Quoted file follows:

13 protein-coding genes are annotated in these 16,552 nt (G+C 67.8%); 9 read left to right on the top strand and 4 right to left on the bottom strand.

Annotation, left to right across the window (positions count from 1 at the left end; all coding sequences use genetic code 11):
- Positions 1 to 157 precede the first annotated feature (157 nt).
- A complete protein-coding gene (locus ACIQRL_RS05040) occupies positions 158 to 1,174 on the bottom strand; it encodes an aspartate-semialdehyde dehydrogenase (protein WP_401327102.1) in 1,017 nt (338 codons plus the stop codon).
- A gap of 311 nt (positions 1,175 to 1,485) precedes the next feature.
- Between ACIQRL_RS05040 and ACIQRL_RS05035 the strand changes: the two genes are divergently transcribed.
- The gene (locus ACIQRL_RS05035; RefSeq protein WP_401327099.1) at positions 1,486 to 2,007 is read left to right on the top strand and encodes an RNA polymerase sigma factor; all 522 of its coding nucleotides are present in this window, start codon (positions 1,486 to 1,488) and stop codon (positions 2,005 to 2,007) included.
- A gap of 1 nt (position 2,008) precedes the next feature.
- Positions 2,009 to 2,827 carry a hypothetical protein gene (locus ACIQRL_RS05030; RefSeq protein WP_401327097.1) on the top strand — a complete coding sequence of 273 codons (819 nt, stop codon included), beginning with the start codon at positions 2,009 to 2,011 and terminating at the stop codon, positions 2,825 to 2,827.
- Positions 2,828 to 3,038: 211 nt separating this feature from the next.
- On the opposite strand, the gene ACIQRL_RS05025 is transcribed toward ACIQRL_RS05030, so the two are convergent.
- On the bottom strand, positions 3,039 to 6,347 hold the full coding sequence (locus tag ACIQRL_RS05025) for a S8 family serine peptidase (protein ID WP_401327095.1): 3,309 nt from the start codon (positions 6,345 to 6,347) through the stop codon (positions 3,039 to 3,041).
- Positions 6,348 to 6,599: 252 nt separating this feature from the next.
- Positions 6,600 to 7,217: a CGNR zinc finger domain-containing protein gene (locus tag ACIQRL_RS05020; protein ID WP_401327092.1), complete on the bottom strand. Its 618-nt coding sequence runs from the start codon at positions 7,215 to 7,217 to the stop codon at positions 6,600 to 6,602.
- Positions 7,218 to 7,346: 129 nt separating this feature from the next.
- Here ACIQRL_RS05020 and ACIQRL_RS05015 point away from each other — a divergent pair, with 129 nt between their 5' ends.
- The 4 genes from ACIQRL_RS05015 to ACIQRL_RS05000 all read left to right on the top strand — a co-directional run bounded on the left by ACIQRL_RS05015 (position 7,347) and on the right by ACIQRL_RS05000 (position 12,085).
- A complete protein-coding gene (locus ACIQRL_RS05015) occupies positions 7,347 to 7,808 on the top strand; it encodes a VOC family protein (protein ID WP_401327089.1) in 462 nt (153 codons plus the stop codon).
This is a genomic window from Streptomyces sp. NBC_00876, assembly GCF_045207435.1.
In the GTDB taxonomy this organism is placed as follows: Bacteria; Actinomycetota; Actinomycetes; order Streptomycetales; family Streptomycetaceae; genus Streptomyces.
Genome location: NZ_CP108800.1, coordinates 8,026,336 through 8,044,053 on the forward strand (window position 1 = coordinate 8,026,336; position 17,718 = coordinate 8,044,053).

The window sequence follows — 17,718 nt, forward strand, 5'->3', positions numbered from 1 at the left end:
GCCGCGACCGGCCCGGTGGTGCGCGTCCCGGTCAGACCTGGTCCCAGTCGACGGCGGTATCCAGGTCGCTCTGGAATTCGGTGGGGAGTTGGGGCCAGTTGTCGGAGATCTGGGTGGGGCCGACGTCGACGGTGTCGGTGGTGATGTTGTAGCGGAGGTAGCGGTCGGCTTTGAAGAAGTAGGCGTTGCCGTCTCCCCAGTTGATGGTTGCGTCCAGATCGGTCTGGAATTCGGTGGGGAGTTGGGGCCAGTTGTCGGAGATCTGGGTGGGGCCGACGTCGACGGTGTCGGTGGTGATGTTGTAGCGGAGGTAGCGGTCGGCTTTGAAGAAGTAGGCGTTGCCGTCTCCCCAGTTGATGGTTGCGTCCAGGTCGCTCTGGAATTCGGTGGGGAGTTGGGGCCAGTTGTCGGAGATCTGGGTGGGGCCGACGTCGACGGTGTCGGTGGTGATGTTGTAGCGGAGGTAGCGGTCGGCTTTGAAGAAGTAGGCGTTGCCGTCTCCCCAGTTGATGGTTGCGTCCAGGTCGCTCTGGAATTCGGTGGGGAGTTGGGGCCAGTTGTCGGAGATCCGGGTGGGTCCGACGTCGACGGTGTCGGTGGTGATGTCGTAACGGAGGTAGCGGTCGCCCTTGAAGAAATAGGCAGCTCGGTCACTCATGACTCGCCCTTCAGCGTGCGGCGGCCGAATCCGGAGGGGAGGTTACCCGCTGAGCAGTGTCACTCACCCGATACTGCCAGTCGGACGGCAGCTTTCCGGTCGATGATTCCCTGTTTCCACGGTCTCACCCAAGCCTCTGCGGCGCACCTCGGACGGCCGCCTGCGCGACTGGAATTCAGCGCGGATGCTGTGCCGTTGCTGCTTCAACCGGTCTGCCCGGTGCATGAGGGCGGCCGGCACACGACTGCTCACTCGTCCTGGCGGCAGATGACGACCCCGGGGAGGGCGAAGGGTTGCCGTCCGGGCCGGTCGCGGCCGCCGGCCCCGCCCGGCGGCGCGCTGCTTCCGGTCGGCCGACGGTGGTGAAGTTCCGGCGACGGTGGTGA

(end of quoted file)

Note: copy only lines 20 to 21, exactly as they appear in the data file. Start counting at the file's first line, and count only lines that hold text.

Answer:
In the GTDB taxonomy this organism is placed as follows: Bacteria; Actinomycetota; Actinomycetes; order Streptomycetales; family Streptomycetaceae; genus Streptomyces.
Genome location: NZ_CP108800.1, coordinates 8,026,336 through 8,044,053 on the forward strand (window position 1 = coordinate 8,026,336; position 17,718 = coordinate 8,044,053).